It is hard to believe anybody reading this won’t have heard of VR, but for those that haven’t: it is an artificial 3D environment that the user experiences through visual and auditory stimuli. Visually, the experience is delivered via head-mounted display (HMD/headset), and the audio is delivered via headphones connected to the HMD. Head motion is tracked so that the user seems to move naturally around the virtual space (full 360-degrees). Audio is also simulated in 3D, so the user can locate sound at a real location in the environment. The result is that the user becomes so immersed in the simulation, that rationality is overridden and a sensation of genuine presence in the virtual world is experienced.

There is a hugely noticeable difference between the physical world and the abstract, packaged versions of reality that we routinely experience through multisensory media like movies and videogames. We always know we’re not experiencing something that is immediately ‘real’. When immersed in VR, that difference is far less easy for the rational mind to discern. At the touch of a button, our subconscious might be genuinely fooled into thinking we are swimming with sharks, flying through space, or living in a cartoon world full of teddy bears.

Strictly speaking, it’s incorrect to call VR a ‘new’ phenomenon, as the technology has been around for several decades. The reason it’s picked up steam recently is the exponential growth of computing power, and because HMDs are now comfortably affordable for consumers. They are lighter, transportable, and standalone – you can just slot your smartphone in and you’re all set. VR has gone from lab experiment to consumable, and it’s as user-friendly as putting on a pair of ski goggles.

Historically, VR has been limited to the entertainment and gaming industries. However, the recent explosion of public interest has prompted experimentation with the latest iterations of the technology across multiple domains, including healthcare.

How might VR be utilised in the ED? The answer to this question will evolve in parallel with the technology of course. Clearly though, it already represents a huge opportunity for education and training.

Experiential learning via simulation training is now well established as a mainstay of any reputable EM curriculum, but high-fidelity manikins and simulation labs are expensive and labour/equipment intensive. As such, sim opportunities for trainees are all too infrequent. In-situ simulation, the fashionable cousin of high fidelity sim, is an even rarer occurrence as it requires wide-scale hospital buy-in and, of course, a quiet department.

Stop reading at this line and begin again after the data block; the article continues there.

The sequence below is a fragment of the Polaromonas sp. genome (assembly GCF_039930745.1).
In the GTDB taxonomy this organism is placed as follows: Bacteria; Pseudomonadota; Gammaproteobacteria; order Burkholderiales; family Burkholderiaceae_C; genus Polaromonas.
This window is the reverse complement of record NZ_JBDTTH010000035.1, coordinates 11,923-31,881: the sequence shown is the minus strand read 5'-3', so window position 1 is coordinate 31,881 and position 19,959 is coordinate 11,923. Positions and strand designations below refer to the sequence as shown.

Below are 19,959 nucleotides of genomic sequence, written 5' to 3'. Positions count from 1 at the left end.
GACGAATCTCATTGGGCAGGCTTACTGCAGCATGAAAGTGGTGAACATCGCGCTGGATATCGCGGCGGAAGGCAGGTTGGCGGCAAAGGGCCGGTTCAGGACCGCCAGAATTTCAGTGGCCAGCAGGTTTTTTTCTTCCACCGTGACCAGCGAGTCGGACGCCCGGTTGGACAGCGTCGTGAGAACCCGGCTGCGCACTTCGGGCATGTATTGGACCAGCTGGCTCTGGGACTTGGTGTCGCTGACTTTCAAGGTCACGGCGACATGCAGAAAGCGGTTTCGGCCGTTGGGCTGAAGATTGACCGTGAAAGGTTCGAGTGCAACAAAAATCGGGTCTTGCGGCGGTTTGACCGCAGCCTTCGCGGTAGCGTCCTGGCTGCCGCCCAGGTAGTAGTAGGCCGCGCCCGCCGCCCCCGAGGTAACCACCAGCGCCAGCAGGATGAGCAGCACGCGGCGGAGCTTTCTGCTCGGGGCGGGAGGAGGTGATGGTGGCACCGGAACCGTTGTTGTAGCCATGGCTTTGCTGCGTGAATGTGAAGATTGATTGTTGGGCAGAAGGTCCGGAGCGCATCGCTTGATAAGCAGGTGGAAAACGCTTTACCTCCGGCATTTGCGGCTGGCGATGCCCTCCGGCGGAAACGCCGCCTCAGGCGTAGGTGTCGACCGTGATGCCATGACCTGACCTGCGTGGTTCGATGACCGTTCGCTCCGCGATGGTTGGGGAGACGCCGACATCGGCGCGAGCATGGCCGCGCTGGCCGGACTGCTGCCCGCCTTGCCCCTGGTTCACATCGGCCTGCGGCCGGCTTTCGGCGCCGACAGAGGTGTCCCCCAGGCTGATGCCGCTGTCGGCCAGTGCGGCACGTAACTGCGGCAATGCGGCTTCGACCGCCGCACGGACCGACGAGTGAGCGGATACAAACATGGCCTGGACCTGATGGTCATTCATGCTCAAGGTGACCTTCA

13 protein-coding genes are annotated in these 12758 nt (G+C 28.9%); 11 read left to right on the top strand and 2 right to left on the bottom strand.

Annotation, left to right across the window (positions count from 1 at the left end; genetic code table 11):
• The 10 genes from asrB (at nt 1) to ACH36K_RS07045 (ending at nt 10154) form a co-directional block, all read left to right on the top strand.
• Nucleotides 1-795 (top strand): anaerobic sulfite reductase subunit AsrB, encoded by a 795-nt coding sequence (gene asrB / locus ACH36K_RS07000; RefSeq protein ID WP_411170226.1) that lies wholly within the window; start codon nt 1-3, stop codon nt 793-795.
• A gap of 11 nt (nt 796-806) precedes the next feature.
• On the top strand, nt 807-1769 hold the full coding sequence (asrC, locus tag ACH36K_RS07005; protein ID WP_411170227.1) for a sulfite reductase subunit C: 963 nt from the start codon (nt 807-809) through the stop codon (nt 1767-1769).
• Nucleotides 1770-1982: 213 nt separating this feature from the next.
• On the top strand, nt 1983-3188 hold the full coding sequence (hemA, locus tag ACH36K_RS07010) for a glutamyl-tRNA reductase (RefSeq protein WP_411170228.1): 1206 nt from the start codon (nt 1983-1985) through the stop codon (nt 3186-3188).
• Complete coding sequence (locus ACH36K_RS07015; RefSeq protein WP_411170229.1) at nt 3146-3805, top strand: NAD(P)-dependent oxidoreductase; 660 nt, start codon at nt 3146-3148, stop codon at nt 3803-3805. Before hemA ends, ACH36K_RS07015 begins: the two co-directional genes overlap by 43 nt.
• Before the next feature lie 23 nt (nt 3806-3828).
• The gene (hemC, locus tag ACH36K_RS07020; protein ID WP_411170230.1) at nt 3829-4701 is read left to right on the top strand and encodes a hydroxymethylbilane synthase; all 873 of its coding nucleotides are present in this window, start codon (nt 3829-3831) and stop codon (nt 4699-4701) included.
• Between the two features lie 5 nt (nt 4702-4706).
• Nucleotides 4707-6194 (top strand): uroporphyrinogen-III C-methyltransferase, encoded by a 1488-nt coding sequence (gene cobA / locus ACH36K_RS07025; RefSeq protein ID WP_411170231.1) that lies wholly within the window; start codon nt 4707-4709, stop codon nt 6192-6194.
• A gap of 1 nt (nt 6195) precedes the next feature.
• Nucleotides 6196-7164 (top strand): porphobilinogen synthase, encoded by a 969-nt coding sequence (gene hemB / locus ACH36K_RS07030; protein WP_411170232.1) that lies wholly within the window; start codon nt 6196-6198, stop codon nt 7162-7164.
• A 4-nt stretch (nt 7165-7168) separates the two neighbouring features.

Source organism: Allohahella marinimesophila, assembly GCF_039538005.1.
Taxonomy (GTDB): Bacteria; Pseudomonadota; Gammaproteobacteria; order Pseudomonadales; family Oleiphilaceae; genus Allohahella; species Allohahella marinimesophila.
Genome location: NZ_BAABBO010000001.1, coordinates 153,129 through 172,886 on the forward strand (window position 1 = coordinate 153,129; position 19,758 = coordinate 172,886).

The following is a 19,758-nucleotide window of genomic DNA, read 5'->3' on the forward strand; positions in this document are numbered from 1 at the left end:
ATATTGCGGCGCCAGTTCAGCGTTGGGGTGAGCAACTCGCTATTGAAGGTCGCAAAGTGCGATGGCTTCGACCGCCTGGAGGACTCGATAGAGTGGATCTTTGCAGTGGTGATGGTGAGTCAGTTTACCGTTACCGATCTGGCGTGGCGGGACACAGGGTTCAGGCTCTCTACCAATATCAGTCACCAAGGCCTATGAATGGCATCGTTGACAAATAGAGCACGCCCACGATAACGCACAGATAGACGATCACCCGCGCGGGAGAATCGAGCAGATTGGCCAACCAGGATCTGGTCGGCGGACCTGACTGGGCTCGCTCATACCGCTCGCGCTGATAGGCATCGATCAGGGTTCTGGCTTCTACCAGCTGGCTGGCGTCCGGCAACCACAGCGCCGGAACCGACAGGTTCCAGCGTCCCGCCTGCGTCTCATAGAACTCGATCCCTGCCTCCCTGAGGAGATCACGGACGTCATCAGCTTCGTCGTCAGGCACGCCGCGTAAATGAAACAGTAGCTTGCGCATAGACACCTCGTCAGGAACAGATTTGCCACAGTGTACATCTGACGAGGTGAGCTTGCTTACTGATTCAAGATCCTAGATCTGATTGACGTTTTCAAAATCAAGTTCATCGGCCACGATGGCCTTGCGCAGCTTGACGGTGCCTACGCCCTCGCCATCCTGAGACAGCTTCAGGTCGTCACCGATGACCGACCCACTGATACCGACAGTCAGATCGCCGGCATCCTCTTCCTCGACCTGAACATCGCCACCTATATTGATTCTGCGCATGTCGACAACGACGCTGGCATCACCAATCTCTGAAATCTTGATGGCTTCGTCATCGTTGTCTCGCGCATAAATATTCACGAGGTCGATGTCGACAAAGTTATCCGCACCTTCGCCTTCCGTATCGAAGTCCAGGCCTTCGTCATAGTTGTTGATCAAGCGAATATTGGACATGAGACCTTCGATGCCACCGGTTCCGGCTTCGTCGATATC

VR simulation represents a cheaper, more versatile alternative to traditional sim. When one considers the quality and variety of virtual environments that have been designed in other industries, it seems pretty feasible to design a range of virtual scenarios that would simulate the practical curriculum of the emergency physician in-training.

The same thought processes and (more challengingly) practical skills could tested and honed, and all that would be required is the trainee putting on an HMD and pair of headphones. The breadth of sim scenarios that could be accessed in a VR library would dwarf the offerings of even the most impressive sim lab, as the limit of what could be trained would be reflected by the imagination of the VR software developers as opposed to the practical constraints of the lab. It’s conceivable that trainees could run through sims in the comfort of their own home, and then debrief with their supervisor via Google Hangout at a convenient time afterwards.

To many, the unsung hero of sim training is the ‘stress inoculation’ element. Whilst crucial to test scenario-specific knowledge-base and decision-making, it is the rehearsal of having to put on a performance in the presence of heightened emotional and physiological states (‘being under pressure’) that is most useful to the trainee the next time they are in a real resuscitation room managing a real crashing patient. When deliberately increasing stress levels mid-scenario to challenge the trainee, surely the immersive and artefact-free nature of VR will be vastly superior to traditional sim. It’s a digital treasure trove of potential scenario modifications and curve-balls, as opposed to the clunky, frankly un-human manikin and predictable supporting cast found in a sim lab. VR will be simulation training 2.0.

Not confident managing major trauma? Download a few appropriate scenarios onto the VR Sim app on your smartphone, and then spend an evening ‘playing’ them as many times as required. VR will gamify quality medical training, and make it available on demand. Perhaps the future will bring us an artificial intelligence algorithm that will be able to supervise a trainee’s performance during the virtual sim, and give constructive feedback, negating the need for human supervision.

Self-directed training optimised.

Robert Lloyd

Want more VR stuff?